Dark matter and regular matter make up less than a third of the energy budget of the universe. The rest is made up of what we call dark energy.

Anything made of particles becomes less dense as the universe expands – as it should, since the number of particles remain the same while the volume over which they are distributed becomes larger. On the other hand, the density of dark energy remains constant as the universe expands. For this reason, dark energy, which is already the most abundant type of energy in the universe, is certain to become even more dominant as the universe keeps expanding and the density of matter is further reduced. Also, unlike matter, which gravitationally self-attracts, and whose presence therefore slows down the expansion of the universe over time, the presence of dark energy results in an ever faster expanding universe.

So what can explain this mysterious form of energy? Unlike dark matter, for which particle physicists have tons of competing plausible models, there really aren’t any satisfactory ideas for what dark energy might be and why there is as much of it around as we seem to be observing. We observe dark energy experimentally by observing the effects of its gravitational pull (or rather, anti-pull), and while we know it is there, we do not understand what it really is.

The simplest explanation is actually this: General relativity, which is the best theoretical model we have for describing gravity, allows not only matter to be a source of gravitational attraction, but even empty space itself. Moreover, the strength of the gravity created by empty space is not predicted by general relativity. It is a number that can be chosen arbitrarily – a free parameter of the theory that is often called the ‘cosmological constant’ that represents how strongly empty space attracts other empty space. The cosmological constant can even be negative, which would result in empty space repelling itself. This exactly matches what we know about dark energy. It even makes sense that it does not dilute as the universe expands, because the cosmological constant is a property of empty space itself!

So, haven’t we just explained dark energy? Is there any mystery left? The answer is yes, and the problem arises from quantum mechanics. General relativity is a classical theory of gravity, but since we know that nature is fundamentally quantum mechanical, there must be a quantum mechanical description of gravity that supersedes general relativity, a theory we refer to as ‘quantum gravity’. We can describe all other fundamental forces in nature using quantum mechanics, but so far a formulation of quantum gravity has eluded even the best and brightest physicists.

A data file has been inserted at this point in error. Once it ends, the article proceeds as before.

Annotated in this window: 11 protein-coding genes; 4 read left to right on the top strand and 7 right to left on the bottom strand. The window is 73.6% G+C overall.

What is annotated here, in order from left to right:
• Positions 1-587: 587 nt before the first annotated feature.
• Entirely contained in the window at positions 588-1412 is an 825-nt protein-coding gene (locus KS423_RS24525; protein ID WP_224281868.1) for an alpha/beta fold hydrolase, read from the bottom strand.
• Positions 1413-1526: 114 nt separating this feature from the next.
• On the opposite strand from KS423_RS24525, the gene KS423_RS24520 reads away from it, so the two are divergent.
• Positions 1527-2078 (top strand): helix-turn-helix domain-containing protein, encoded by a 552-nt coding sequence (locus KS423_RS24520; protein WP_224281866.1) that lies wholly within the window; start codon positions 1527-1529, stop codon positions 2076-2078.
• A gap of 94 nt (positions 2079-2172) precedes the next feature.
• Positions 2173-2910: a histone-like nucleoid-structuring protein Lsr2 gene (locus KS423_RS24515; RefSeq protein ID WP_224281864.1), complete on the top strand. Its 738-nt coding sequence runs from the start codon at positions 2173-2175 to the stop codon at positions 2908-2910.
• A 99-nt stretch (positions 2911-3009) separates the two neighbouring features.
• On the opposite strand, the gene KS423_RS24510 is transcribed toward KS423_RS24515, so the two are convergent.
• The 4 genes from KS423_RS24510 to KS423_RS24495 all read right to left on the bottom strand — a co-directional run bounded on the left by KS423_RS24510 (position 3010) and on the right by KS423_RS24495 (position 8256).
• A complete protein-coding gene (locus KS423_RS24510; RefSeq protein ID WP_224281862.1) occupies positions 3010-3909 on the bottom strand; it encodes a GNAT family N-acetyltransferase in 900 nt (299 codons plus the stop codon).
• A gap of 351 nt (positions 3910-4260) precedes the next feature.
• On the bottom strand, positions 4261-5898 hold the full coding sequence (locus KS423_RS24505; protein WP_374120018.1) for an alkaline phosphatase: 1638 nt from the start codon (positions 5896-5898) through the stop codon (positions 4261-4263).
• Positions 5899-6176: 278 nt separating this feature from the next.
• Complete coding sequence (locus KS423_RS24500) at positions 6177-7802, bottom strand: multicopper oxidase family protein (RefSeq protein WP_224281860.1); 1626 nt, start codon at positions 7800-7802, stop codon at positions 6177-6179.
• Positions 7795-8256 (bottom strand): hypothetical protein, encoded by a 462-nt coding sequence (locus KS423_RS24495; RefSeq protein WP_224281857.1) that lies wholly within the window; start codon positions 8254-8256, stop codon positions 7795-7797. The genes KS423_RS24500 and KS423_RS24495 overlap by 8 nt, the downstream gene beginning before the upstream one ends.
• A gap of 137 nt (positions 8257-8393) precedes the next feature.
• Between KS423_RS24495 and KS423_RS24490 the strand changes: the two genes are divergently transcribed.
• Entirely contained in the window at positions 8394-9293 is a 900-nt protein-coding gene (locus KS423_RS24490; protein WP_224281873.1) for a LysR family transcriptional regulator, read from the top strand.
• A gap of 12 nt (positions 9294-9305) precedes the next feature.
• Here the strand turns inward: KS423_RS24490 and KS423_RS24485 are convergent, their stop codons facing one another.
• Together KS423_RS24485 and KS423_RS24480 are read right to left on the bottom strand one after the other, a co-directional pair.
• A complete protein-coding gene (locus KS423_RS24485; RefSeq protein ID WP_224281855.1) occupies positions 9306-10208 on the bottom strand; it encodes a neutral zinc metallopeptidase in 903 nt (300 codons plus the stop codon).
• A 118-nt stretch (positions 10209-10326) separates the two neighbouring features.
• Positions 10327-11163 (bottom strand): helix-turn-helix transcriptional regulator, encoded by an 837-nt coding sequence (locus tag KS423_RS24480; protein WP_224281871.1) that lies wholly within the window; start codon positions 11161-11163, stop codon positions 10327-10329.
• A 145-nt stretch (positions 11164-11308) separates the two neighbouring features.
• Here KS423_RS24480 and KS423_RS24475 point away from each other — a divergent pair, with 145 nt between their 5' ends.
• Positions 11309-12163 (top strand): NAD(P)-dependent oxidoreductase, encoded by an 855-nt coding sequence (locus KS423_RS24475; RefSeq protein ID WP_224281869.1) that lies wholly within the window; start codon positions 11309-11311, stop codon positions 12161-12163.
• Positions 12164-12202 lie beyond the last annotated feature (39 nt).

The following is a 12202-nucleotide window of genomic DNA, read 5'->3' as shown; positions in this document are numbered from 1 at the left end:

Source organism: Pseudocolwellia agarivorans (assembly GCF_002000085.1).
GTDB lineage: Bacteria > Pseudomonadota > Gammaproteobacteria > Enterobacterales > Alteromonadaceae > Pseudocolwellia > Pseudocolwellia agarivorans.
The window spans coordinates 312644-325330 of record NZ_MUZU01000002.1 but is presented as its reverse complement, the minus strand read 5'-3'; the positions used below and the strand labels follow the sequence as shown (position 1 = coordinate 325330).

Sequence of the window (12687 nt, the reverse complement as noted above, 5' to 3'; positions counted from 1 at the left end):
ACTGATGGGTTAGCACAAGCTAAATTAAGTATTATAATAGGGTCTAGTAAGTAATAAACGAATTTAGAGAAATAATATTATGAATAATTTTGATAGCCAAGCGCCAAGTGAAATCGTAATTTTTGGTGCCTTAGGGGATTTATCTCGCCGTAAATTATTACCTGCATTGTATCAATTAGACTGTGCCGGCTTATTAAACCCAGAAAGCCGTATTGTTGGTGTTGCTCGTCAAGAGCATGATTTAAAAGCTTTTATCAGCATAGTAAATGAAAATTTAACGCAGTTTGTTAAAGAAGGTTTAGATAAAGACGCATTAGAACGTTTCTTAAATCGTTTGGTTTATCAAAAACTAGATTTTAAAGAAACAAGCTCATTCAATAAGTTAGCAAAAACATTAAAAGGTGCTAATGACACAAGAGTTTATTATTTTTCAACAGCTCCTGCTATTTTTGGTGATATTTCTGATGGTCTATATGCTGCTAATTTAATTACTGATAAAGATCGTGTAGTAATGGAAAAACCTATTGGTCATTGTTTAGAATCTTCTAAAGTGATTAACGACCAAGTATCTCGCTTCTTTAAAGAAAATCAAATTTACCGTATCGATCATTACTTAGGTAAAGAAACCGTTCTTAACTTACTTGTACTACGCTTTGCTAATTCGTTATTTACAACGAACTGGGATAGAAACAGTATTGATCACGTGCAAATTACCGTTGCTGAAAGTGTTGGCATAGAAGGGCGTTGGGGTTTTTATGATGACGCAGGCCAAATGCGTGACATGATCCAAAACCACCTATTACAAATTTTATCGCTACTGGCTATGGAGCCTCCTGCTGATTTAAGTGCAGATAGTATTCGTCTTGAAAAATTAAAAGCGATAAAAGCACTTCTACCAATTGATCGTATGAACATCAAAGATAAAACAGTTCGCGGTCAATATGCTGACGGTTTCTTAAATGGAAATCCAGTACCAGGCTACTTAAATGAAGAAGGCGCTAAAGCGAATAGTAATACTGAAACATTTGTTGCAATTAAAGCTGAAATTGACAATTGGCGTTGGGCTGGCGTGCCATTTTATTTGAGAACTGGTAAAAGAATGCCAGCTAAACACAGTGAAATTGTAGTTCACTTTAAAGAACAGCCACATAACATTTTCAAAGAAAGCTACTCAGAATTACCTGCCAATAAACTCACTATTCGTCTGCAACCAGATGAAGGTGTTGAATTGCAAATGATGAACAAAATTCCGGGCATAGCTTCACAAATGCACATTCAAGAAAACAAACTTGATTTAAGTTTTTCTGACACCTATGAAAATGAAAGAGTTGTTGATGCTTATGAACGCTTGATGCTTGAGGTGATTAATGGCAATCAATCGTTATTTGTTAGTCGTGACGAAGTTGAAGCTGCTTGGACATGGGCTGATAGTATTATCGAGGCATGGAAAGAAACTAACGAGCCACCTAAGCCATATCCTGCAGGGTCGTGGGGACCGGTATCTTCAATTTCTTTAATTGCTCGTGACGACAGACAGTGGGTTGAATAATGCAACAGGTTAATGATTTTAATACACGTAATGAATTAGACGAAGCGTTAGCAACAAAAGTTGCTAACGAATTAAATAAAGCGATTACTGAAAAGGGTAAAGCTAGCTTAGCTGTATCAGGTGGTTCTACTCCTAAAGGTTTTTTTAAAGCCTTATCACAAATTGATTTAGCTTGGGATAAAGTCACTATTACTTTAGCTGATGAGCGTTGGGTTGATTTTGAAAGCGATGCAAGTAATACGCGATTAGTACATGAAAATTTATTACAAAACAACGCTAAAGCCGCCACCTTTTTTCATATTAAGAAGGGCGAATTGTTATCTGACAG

Here is why this matters. Parameters that are arbitrary in the classical theory can have ‘natural’ values in a quantum theory. What do we mean by a natural value? Imagine that you had many pencils, and you tried to balance them on their pointy ends and then timed how long it took them to fall down. Most of them would fall within a second or two, which would be the natural value for the “upright time” of the pencil. Using laws of physics, one can also estimate the upright time theoretically, and it more or less matches the experimental value – no significant discrepancy.

Since we don’t yet know the full theory of quantum gravity we cannot exactly predict the natural value for the cosmological constant. All is not lost however, since we can still make a crude guess for it, based on general principles of quantum mechanics. Unfortunately, the difference between our crude guess for the natural value and the observed value for the cosmological constant is huge — a one followed by over one hundred zeroes. In terms of the above analogy, this is like finding a pencil that balances on its head for 10^100 years before falling. This makes it unlikely that dark energy is just a cosmological constant. But it is just possible that if we figure out the exact theory of quantum gravity one day, we may find that our guess for the cosmological constant was far off the mark, and that the observed value matches the theoretically predicted value after all.